I also understand the idea of picking one's battles, or more importantly, picking one's battleground. There is a time and place for everything...and the blogging and written medium may or may not be it. I comprehend that this doesn't mean this is absent from elsewhere. I know that a blog doesn't per se reflect the whole of a person or person's life. I was very intrigued by some comments when I posted the idea for this week's Hump Day Hmm. It's fascinating to hear how and why people chose the tone they did for their blog, how they select topics and subject, approaches. I love how diverse it is. I appreciate that I can come here and be as political as I wish, and someone else can be as light-hearted and humorous as they wish.

I hope you guys have posts (email them to me and I'll add them in) or comments. I do accept anonymous comments here, as well.

And in other reading:

Snoskred Political Correctness - The Hump Day Hmmm..

Julie at Learning and Laughter wrote Uncomfortably Correct

Chani wrote Deconstructing the impossible

Sephyroth wrote PC Paralysis

The Queen wrote Just underneath the surface

copyright 2007 Julie Pippert

26 comments:

Mary-LUE said...

Julie,

I hope others send you posts today, too. I would love to read what others are thinking.

I'm not participating with a post for two reasons (not one of which is because you've overstepped any bounds).

I've been thinking about this subject a lot and I do think that political correctness as it has come to be understood is overall a negative thing. What might have started out as a public form of peer pressure to let people know certain things aren't acceptable has turned into a sort of weapon--something almost any good thing can become.

However, I poked around a little and felt a little overwhelmed at what was written and how to put in my two cents worth. I went to that Wikipedia article and followed the link to the chat site on the subject. There was so much back and forth and no real agreement about how to define political correctness. I just kind of balked.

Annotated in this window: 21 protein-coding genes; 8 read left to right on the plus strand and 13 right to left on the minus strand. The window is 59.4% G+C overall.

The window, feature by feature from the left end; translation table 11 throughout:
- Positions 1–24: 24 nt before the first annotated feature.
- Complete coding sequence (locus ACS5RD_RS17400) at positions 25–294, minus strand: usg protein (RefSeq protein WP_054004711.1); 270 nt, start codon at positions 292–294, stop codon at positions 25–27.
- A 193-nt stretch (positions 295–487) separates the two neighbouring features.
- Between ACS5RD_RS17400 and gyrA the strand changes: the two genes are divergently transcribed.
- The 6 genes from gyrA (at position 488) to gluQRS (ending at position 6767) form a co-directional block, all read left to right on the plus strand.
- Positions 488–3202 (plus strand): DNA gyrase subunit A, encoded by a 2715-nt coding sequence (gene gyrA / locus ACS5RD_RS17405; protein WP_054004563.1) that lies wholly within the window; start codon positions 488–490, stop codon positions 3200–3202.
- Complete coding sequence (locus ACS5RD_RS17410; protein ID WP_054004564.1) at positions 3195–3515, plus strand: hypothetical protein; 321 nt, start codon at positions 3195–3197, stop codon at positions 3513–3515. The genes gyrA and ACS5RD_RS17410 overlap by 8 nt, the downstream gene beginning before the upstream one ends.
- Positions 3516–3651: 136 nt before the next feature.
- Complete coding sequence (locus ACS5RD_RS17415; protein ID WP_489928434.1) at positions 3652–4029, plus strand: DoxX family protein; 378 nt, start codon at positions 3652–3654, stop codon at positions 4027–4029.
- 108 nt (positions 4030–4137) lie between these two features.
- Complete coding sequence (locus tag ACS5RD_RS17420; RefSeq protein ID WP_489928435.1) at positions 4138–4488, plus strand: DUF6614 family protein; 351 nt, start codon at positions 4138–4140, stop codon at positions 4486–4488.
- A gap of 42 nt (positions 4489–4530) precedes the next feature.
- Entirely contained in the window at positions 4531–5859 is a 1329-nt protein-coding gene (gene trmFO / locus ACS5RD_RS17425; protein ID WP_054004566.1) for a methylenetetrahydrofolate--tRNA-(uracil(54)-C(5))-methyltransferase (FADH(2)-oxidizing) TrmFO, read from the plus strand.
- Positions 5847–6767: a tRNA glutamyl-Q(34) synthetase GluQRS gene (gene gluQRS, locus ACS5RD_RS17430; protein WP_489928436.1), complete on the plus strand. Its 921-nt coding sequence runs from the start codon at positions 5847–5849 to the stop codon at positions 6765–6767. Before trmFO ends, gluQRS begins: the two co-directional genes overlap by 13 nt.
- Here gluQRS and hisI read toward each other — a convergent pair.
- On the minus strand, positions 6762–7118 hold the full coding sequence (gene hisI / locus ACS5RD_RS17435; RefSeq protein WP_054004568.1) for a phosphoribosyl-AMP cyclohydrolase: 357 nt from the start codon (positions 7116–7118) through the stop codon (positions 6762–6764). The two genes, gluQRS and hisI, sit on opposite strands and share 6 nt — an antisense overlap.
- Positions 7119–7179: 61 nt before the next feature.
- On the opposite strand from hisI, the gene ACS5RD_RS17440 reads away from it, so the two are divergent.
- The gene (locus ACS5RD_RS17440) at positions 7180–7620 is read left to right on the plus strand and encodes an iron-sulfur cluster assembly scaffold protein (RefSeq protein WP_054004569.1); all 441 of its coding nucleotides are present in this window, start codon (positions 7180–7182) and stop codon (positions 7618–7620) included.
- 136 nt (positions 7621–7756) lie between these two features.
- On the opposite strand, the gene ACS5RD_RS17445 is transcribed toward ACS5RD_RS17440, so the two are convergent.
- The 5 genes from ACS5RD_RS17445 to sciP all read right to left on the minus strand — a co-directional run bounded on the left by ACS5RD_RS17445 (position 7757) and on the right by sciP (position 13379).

Plus, and this is probably the bit that tipped it for me is I'm pooped. It is a busy week with Paul out of town and Marley in soccer camp and other appointments and commitments. I don't think I would realistically have been able to participate in any Hump Day Hmmm this week. (Of course, I spent a whole day reading HP7, so all my time issues are not due to outside obligations!)

I think this is a great topic, really.

Well, I'm off to feed my little soccer star before sending her off. I'll come back later to see how things are going with the discussion.

Lawyer Mama said...

I started to write a post last week while I was on vacation that fits in with this topic pretty well. The only problem - I'm not sure I can publish it because it's about something that happened at work. Damn. it.

I may, however, write it & see if HBM would put it in her basement. If I do that, I'll send you an email with the link but I doubt it will be this week. Too much going on. You know, same old excuse.

But I'm really hoping that this topic will come up again next week - or at least something related to it - because I have some thoughts I'd like to get out, even if I can't publish what I originally wrote.

flutter said...

I have a lot to say on this, but I am uncharacteristically at a loss for words when it comes to putting it in a way that makes sense....

thailandchani said...

I have input, too, which I may have already written to you. I'll check and see if that's the case.. and put it here in the comments section.


Peace,

~Chani

Mary-LUE said...

I think it is good to define what you mean by political correctness. I may have mentioned it here before, in fact, I'm sure I did, but I had a professor who drilled into my wee brain that whenever you are discussing anything, be sure to define your terms.

Part of my feeling a little overwhelmed when I looked at the Wikipedia discussion on PC'ness was because there was so much disagreement about what it meant. Do you take a linguistics approach? Do you take a political approach?

Plus, I think a whole other discussion could take place on something else that I think is going on in our culture today which is a kind of bullying. You kind of addressed it in your amendment to this post when you write about how you talk about things. I don't think it is about PC'ness but about the general lack of tolerance for other people's points of view.